The origin of Calonectria pseudonaviculata is not known; it is considered to be an introduced alien species in the UK, where it was first identified (Brasier, 2008). Transmission of the pathogen on asymptomatic Buxus plants, as suggested by Henricot and Culham (2002), may be responsible for its rapid spread in the UK and to various countries of Western Europe. It is also possible, given the wide host ranges of some Calonectria species and the possibility of their misidentification (see Henricot and Culham, 2002), that an introduction on some other host went unchallenged because the fungus resembled a widespread species.


The species Calonectria pseudonaviculata was distinguished from C. morganii, C. spathulata and C. pyrochroa by the shape of the terminal vesicle and the size and septation of its conidia (Henricot and Culham, 2002; Lombard et al. 2010b). The vesicles of C. morganii are not pointed, and those of C. spathulata and C. pyrochroa are spathulate to clavate. In addition, C. morganii and C. pyrochroa grow at 30 C and above (Crous and Wingfield, 1994), while 30 C is the maximum growth temperature for C. pseudonaviculata (Henricot and Culham, 2002). Other species, C. pauciramosa and C. mexicana, that have somewhat similar vesicles are also warm-temperature species, with growth maxima of 30 or above (Henricot and Culham, 2002; Lombard et al. 2010b).

Another new species isolated from leaf spots on Buxus sempervirens, but in New Zealand, was observed to be similar to C. naviculata in vesicle shape as well as in the partial sequence of its beta-tubulin gene, and was therefore named C. pseudonaviculatum by Crous et al. (2002). Although these two species have not been compared directly, the greatest distinction from C. pseudonaviculata appears to lie in the vesicle morphology and size, which Crous et al. (2002) confirm as crucial to species separation in this genus. Also, the maximum growth temperature for the New Zealand species is apparently higher than that of C. pseudonaviculata (Crous et al., 2002; Henricot and Culham, 2002).


The pathogen causes dark leaf spots, dark streaks on the stems, and eventual defoliation of Buxus species. Conidiophores bearing clusters of distinctive large cylindrical conidia and a vesicle-tipped sterile extension are produced on shoots incubated in a moist chamber at 20° C (Henricot and Culham, 2002).


Isolates may be grown on PCA (potato-carrot agar) but culture on carnation leaf agar at 25° C under near-UV light is required for production of conidiophores with diagnostic morphology (Crous and Wingfield, 1994).

Comparison of sequences of the ITS region is insufficient to distinguish all the known species of Calonectria (Crous et al., 1999; Henricot and Culham, 2002; Lombard et al. 2010b). Instead, sequences of the 5’ end of the beta-tubulin gene, the HMG box of the MAT2 gene, and partial sequences of the histone H3 gene have been used (Henricot and Culham, 2002; Crous et al., 2002; Crous et al., 2006; Lombard et al. 2010b). Most of these sequences, including at least eight for C. pseudonaviculata, are available in the GenBank database for comparison (NCBI, 2010).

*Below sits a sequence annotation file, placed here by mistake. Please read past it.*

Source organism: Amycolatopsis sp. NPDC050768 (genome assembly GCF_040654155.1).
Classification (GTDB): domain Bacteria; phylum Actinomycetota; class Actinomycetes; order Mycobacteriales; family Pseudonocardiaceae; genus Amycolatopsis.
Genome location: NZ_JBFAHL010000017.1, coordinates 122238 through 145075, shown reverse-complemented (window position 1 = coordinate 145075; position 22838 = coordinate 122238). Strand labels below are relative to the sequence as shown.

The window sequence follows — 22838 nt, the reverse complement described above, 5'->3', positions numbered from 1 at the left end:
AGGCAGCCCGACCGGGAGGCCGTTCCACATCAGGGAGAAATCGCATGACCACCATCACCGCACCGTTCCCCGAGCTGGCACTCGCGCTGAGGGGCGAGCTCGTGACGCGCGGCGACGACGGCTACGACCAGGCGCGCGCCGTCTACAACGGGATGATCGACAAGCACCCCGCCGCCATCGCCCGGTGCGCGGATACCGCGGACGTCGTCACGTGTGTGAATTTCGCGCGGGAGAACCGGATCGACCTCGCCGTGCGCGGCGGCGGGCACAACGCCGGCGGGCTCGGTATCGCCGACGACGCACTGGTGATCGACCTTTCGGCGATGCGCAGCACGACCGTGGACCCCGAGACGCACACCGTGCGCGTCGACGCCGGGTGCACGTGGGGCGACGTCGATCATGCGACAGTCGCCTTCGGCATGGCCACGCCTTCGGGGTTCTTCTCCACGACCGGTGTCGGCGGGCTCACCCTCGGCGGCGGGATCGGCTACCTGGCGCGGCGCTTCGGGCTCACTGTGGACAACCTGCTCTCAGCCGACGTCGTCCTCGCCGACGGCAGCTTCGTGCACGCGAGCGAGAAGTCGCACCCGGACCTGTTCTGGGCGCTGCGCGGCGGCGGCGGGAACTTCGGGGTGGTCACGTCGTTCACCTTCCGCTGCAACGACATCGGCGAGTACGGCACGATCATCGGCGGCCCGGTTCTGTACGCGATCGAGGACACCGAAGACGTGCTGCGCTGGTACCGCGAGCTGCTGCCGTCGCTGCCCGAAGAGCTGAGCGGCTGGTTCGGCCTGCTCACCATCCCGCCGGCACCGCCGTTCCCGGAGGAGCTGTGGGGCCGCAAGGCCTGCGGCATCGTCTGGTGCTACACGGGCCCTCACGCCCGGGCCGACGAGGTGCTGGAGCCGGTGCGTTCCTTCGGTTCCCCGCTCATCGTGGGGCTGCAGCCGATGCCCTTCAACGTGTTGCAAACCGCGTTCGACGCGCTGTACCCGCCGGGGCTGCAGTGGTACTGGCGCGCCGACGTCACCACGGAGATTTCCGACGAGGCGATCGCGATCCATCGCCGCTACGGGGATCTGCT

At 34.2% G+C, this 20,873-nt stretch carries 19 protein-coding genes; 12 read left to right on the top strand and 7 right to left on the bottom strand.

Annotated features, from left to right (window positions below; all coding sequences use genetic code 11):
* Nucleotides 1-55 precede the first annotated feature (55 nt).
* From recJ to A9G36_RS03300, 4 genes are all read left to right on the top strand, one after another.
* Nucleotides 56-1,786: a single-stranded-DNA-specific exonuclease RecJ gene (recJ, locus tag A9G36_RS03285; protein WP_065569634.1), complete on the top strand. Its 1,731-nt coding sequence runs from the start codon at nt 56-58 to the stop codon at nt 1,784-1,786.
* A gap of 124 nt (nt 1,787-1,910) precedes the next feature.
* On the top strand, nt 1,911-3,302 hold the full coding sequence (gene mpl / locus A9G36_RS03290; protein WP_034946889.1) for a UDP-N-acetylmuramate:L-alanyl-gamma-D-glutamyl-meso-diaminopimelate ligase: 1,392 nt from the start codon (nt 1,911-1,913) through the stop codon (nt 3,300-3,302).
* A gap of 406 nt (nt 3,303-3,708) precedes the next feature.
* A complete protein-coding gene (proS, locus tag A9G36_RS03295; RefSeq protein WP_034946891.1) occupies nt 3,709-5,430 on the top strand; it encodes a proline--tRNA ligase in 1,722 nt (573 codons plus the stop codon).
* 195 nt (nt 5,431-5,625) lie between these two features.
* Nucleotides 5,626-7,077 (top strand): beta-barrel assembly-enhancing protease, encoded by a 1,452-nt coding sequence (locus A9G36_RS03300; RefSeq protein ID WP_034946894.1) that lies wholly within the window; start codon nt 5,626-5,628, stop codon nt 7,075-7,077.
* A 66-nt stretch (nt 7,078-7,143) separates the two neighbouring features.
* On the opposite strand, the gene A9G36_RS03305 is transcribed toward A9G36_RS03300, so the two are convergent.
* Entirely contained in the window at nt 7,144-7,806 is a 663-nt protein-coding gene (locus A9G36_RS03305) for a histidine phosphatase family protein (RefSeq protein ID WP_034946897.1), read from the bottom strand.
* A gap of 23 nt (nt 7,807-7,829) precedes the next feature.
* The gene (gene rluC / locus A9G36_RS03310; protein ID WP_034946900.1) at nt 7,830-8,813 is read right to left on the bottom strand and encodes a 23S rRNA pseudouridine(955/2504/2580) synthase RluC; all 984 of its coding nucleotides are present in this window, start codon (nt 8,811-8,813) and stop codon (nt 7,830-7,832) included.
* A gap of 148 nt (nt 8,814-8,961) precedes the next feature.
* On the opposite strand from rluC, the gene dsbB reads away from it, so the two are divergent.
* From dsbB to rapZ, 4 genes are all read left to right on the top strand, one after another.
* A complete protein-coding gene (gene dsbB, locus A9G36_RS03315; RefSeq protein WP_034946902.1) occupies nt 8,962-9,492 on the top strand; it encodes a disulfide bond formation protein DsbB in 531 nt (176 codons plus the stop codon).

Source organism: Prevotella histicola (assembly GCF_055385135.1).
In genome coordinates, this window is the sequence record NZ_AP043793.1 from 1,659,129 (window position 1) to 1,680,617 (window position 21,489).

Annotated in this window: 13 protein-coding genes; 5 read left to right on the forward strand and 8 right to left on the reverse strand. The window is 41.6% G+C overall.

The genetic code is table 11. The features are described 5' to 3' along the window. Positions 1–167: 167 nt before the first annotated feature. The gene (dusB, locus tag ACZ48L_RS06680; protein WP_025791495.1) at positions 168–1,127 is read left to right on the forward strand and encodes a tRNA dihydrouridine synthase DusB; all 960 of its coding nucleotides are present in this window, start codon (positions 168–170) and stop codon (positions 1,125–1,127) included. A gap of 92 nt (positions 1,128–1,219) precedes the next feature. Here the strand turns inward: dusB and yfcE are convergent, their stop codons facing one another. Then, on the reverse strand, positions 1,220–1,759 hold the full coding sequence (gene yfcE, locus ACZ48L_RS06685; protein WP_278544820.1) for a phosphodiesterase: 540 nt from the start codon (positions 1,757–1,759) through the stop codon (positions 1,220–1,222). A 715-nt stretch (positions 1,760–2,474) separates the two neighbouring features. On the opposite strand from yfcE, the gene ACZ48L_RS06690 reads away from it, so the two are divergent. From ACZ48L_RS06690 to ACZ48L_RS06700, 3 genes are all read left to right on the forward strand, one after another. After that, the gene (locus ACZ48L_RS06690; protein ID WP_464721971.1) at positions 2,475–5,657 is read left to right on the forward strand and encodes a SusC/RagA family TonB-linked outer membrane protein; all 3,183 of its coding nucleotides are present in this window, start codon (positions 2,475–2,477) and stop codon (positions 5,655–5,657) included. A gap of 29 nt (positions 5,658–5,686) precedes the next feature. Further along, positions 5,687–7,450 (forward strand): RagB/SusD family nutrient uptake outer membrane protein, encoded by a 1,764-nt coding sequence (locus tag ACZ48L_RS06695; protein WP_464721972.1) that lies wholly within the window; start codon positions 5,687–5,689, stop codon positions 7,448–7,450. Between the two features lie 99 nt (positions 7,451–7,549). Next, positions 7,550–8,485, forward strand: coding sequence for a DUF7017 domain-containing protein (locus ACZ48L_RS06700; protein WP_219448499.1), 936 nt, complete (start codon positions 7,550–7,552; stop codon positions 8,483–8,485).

The fungus causes dark brown leaf spots which may coalesce to cover whole leaves, black streaks on stems that appear to progress from the bottom of the plant to the top, and severe defoliation and dieback (Henricot et al, 2000; Henricot and Culham, 2002; Henricot et al., 2008).


Life cycle

Conidia dispersed in water germinated on Buxus leaves beginning three hours after inoculation. Germ tubes penetrated through stomata or directly through the cuticle without forming an appressorium. Conidiophores were produced on the leaf surface after seven days in a moist chamber at 20° C (Henricot et al., 2008). High humidity is required for infection of inoculated plants (Henricot et al., 2000).

In culture on PCA, optimum growth occurs at 25° C. Growth is very slow at 27.5° C, and no growth was observed at 30° C. Incubation at 33° C for seven days is lethal, and the low limit for growth is above 5° C (Henricot and Culham, 2002).

Mycelium of the fungus survived 5 years in decomposing leaves on or in soil in southern England, but microsclerotia were not seen (Henricot et al, 2008). Most Calonectria species are readily recovered from soil (Crous, 2002).

Reproductive biology

No sexual reproductive structures have been observed in nature or in culture. The UK isolates examined by Henricot and Culham (2002), as well as one from New Zealand, exhibited little variation in AFLP patterns, thus appearing to be derived from one clone.